Space mining plan more than just sci-fi fantasy
By Kevin Allison
The author is a Reuters Breakingviews columnist. The opinions expressed are his own.
Shady corporation sends robot army into space to mine precious metals from asteroids. That’s the basic setup of Blade Runner, the sci-fi epic that hit cinemas 30 years ago this June. It’s also the business plan for Planetary Resources, a U.S. startup that has outlined its strategy to take the mining industry into near-Earth orbit. The economics look challenging, to say the least. But the idea is not completely bonkers.
The hitherto publicity-shy company’s backers, including Google billionaire Larry Page and Titanic director James Cameron, are hardly the first eccentric technologists to cotton onto the idea. Mining from asteroids has been a staple of futurist thinking since the Russian rocket pioneer Konstantin Eduardovich Tsiolkovsky first proposed it in the early 1900s.
Fast-forward a century and high commodity prices, a mini-boom in private space flight and miners’ soaring labor and energy costs have combined to reinvigorate interest in tapping the vast resources of outer space. The cost of mining platinum on earth is rising at 16 to 20 percent per year. Anglo American, the world’s biggest platinum producer, estimates that about half the world’s production is unprofitable at today’s price of about $1,500 per ounce.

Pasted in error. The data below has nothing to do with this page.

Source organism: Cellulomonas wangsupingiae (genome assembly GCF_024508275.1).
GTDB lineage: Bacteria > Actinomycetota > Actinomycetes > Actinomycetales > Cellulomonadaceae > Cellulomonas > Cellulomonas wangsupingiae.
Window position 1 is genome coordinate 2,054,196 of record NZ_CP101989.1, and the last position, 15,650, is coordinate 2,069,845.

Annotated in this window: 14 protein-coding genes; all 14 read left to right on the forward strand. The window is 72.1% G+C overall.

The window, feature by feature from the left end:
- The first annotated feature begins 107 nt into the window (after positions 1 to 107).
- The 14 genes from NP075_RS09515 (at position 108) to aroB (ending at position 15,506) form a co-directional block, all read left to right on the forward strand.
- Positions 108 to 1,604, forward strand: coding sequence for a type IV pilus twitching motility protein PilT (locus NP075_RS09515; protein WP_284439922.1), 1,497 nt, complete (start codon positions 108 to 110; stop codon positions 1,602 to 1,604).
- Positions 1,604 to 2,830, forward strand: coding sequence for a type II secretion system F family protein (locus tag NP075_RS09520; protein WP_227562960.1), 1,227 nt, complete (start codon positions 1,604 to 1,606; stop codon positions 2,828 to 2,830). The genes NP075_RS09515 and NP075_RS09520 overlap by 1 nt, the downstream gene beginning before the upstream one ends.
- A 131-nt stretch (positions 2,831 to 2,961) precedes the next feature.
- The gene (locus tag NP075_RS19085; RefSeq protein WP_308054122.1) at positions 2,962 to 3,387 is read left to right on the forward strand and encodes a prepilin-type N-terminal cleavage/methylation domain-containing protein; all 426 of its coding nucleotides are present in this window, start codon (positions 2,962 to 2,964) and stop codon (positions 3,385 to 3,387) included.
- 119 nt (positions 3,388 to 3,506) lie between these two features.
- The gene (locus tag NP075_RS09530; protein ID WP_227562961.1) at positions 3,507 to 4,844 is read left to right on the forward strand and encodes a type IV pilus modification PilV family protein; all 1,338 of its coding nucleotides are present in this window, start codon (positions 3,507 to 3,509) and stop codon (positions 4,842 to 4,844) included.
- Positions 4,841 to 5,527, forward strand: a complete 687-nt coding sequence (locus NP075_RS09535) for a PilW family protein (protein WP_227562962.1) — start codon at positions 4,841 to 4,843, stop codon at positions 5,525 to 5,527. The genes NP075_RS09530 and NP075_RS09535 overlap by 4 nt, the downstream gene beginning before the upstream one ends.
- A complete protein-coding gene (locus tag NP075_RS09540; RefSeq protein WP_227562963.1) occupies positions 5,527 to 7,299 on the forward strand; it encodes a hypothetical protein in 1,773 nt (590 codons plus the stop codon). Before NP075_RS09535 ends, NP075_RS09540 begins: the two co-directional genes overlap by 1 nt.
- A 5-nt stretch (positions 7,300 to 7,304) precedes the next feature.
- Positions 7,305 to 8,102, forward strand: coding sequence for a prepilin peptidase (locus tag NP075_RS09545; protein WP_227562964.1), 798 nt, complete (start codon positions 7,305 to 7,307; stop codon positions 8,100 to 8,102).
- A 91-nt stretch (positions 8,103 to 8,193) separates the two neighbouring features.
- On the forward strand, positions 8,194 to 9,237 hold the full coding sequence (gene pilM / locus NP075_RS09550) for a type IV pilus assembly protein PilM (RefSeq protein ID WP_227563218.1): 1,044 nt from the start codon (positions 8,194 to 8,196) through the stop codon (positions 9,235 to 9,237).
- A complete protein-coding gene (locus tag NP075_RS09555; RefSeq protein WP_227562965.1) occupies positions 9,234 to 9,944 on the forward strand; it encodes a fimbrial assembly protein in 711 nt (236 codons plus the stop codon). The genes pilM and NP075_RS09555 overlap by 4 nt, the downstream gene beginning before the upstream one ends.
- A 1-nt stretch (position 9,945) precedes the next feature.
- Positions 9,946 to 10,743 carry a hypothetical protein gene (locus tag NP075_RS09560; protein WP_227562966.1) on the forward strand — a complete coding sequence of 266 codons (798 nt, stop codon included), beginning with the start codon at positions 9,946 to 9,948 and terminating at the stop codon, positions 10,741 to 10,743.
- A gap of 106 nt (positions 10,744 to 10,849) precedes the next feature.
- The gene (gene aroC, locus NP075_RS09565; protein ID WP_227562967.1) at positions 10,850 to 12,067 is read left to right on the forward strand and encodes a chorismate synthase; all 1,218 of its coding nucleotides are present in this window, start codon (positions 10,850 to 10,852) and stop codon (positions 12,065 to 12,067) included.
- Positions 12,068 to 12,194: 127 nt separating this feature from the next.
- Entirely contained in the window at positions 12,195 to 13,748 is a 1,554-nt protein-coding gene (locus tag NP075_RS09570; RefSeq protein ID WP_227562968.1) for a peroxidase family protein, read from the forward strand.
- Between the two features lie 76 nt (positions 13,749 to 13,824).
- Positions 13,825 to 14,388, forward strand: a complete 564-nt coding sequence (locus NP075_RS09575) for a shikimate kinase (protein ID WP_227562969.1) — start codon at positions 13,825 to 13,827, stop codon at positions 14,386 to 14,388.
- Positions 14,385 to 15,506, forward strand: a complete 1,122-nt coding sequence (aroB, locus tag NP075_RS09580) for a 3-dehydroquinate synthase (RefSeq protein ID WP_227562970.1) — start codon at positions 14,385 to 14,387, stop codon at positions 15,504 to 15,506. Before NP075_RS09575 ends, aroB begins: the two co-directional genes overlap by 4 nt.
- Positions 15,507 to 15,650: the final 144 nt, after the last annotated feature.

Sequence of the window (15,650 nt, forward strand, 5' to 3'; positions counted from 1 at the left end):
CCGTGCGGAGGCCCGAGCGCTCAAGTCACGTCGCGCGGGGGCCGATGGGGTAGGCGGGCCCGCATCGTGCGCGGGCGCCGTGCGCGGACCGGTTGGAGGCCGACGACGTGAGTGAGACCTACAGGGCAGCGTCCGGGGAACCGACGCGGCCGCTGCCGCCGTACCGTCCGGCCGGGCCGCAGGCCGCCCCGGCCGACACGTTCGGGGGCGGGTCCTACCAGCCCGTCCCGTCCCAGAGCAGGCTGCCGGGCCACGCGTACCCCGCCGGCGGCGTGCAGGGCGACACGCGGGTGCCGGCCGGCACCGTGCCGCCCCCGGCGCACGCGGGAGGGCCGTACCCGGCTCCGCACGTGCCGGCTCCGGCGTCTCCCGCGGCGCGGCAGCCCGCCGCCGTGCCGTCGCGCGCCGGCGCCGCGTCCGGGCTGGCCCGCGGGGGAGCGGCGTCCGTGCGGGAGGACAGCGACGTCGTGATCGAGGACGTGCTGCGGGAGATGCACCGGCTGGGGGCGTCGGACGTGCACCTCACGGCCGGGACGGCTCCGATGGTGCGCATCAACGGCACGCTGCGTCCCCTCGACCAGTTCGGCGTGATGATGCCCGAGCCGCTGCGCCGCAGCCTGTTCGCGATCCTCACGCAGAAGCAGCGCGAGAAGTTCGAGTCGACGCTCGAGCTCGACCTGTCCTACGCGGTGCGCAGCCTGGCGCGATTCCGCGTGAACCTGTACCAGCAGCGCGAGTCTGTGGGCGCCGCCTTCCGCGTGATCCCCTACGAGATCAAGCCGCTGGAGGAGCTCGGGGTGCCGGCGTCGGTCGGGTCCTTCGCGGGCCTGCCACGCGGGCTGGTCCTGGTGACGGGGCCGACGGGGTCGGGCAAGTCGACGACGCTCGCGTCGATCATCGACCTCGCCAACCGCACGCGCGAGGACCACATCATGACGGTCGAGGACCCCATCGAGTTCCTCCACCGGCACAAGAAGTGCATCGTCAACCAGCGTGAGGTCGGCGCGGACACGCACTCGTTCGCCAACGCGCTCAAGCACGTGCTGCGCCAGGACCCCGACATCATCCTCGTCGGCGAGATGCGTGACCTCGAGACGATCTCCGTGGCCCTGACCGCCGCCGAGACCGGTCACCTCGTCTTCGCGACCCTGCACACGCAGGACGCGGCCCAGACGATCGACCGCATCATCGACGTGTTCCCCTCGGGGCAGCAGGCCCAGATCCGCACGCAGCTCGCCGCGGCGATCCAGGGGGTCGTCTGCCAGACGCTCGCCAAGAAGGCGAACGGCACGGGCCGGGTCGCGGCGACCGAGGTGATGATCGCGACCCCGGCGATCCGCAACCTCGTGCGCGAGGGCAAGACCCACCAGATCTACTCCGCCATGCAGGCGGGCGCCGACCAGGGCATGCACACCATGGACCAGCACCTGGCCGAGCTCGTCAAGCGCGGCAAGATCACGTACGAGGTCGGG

Assuming they could be economically put into orbit, space-faring robots equipped with solar panels or small nuclear power plants would be largely immune to such cost pressures – and wouldn’t go on strike, either. Peter Diamandis, Planetary Resources’ co-founder, estimates a single asteroid 30 meters in diameter could contain up to $50 billion worth of platinum. There are thought to be hundreds of thousands of such objects within relatively easy reach of Earth.
Launch and recovery costs may be bigger hurdles to a vibrant asteroid mining industry. Planetary Resources says its top priority will be to develop cheaper launch technologies. Yet even if it could land a robot miner on an orbiting rock for a fraction of the current $50 million to $500 million price tag of modern space missions, getting mined material safely back down could prove excessively costly.
Still, there are worse ways for billionaires to spend their money. Even if the project fails to return a single rock to Earth, its backers may still benefit if the company’s technologies find application in space tourism or terrestrial mining – not to mention the odd Hollywood screenplay.